Democrats to Introduce New Bill to Ensure Cancelled Flight Refunds

As flight disruptions are set to continue and many more cancelled flights are expected in the upcoming months, the US government wants to protect affected passengers.

Airlines are offering to accommodate passengers for the inconvenience with meal vouchers, rebookings and even seat upgrades, however, this only builds more frustration amongst passengers as they are reluctant to provide full refunds.

Democrat lawmakers have since introduced a bill on Monday by Sen. Edward Markey of Massachusetts to ensure travellers get their full refunds for any inconvenience. In a statement by Markey-

“Enough is enough. Travelers are sick of wasting their valuable time fighting the airlines to receive their legally-required cash refunds. And they are tired of making flight reservations months in advance, only to face a health scare that forces them to choose between canceling a nonrefundable flight, or traveling and risking the health of their fellow passengers.”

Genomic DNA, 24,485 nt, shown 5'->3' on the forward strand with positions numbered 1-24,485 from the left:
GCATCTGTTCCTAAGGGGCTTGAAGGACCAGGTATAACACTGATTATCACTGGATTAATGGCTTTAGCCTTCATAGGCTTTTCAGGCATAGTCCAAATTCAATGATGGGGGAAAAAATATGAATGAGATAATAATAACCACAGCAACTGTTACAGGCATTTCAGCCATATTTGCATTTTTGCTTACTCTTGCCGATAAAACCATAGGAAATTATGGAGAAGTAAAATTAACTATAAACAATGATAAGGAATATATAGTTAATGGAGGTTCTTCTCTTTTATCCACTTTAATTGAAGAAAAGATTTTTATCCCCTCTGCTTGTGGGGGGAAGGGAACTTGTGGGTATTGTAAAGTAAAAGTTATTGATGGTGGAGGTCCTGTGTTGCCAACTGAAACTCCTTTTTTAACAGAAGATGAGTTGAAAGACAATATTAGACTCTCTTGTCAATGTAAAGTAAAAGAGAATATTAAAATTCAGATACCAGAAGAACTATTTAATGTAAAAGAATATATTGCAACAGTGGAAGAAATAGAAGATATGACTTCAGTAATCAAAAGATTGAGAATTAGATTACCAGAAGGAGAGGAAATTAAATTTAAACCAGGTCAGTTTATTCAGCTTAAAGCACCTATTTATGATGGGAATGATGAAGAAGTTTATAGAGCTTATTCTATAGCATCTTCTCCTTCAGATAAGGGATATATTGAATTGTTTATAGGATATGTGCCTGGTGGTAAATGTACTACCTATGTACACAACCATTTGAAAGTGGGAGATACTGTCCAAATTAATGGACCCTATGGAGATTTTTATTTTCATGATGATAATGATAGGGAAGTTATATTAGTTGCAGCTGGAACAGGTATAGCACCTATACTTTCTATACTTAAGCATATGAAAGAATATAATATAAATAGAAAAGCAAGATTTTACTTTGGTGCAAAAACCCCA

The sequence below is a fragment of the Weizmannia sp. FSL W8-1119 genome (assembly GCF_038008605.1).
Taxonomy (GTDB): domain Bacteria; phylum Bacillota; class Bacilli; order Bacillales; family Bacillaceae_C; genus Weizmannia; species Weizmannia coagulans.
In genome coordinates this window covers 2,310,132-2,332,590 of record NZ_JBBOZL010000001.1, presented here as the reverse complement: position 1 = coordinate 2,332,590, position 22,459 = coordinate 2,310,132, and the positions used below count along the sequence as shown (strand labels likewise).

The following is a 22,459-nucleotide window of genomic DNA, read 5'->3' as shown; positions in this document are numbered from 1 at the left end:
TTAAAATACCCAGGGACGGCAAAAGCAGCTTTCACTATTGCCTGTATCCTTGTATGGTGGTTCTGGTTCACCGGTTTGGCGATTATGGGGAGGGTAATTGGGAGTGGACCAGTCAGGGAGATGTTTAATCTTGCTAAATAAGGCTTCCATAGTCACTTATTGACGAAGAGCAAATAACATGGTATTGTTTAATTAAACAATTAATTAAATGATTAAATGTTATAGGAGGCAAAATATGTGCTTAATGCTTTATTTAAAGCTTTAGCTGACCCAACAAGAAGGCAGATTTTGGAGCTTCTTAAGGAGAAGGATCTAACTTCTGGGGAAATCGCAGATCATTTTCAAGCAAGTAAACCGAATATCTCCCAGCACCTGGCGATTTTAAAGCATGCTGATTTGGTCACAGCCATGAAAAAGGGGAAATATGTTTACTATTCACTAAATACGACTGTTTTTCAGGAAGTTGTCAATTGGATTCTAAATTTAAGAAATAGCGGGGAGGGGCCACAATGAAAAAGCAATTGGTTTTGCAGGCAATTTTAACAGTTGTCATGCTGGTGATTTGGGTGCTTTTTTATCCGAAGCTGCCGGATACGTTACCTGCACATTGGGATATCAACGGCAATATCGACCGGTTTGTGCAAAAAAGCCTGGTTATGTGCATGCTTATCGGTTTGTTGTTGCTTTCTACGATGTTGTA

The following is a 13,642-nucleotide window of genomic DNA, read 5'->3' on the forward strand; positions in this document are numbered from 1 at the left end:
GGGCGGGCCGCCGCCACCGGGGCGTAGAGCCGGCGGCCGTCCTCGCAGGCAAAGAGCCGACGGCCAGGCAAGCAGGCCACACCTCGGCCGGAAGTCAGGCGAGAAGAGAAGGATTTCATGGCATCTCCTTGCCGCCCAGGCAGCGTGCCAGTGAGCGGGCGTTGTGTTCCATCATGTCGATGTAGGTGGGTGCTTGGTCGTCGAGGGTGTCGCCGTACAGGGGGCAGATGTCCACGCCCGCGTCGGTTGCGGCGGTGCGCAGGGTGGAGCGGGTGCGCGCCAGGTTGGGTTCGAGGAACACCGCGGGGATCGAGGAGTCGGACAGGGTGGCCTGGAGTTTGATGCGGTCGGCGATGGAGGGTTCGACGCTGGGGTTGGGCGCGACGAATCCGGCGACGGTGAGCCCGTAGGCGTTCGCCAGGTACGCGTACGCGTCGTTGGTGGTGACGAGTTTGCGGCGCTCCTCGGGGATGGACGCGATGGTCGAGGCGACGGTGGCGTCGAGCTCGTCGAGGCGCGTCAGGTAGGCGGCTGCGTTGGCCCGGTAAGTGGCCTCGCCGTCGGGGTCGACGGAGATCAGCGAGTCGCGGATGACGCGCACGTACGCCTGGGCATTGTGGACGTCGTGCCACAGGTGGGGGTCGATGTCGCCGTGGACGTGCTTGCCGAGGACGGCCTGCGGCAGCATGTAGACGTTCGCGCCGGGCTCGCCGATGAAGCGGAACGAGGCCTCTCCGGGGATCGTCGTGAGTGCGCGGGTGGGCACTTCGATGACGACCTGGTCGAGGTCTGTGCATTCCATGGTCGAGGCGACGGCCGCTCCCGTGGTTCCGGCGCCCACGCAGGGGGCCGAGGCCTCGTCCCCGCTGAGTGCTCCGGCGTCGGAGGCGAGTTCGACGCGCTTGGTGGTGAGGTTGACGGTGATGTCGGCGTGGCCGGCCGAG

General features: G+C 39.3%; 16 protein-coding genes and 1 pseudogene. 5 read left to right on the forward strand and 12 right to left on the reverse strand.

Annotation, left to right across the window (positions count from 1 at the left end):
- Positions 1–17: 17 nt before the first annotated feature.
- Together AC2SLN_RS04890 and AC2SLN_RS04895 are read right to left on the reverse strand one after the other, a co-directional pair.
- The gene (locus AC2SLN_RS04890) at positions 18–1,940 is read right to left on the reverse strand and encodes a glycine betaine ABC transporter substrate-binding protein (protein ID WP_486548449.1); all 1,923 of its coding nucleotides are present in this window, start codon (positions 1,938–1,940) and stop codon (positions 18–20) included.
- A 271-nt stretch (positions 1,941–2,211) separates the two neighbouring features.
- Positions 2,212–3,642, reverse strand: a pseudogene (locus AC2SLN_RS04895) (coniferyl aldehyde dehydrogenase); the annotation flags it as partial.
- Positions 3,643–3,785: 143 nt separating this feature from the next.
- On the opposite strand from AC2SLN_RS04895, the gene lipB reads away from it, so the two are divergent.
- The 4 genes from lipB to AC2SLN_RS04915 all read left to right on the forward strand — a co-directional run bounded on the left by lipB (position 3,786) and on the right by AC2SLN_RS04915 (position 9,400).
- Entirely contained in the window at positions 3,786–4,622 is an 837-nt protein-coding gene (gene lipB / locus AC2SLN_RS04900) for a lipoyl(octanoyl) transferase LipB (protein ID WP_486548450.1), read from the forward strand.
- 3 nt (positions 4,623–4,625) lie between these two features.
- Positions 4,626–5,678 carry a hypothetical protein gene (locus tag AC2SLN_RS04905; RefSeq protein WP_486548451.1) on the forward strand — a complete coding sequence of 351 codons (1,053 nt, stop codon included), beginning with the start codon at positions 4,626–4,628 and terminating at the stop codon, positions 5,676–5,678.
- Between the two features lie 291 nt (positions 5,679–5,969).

displaying cancelled flights

As reported on The Hill, the mandate officially known as The Cash Refunds for Flight Cancellations Act is backed by Markey and Sens. Richard Blumenthal, Elizabeth Warren and Sheldon Whitehouse, Reps. Steve Cohen, Jesús García and Jamie Raskin are introducing a companion bill in the House.

What this means for airlines

In a telephone interview with Yahoo news, Markey said, “Americans have a right to these refunds, and they are sick and tired of fighting the airlines for them.”

Following the news, many airlines will have no choice but fully refund individuals as the cancellations may fit within their travel budget. With this new mandate enforced, it is likely to see a rise in flight costs due to the result of airlines having to refund passengers rather than give out vouchers which are provided with an expiration date and often never get used.

This resulted in an insider investigation by Wall Street Journal, discovering many major airlines had $10 billion of unused travel credits at the end of 2020.

Do you think other countries will follow suit and ensure passenger protection from airlines? Let us know in the comments.

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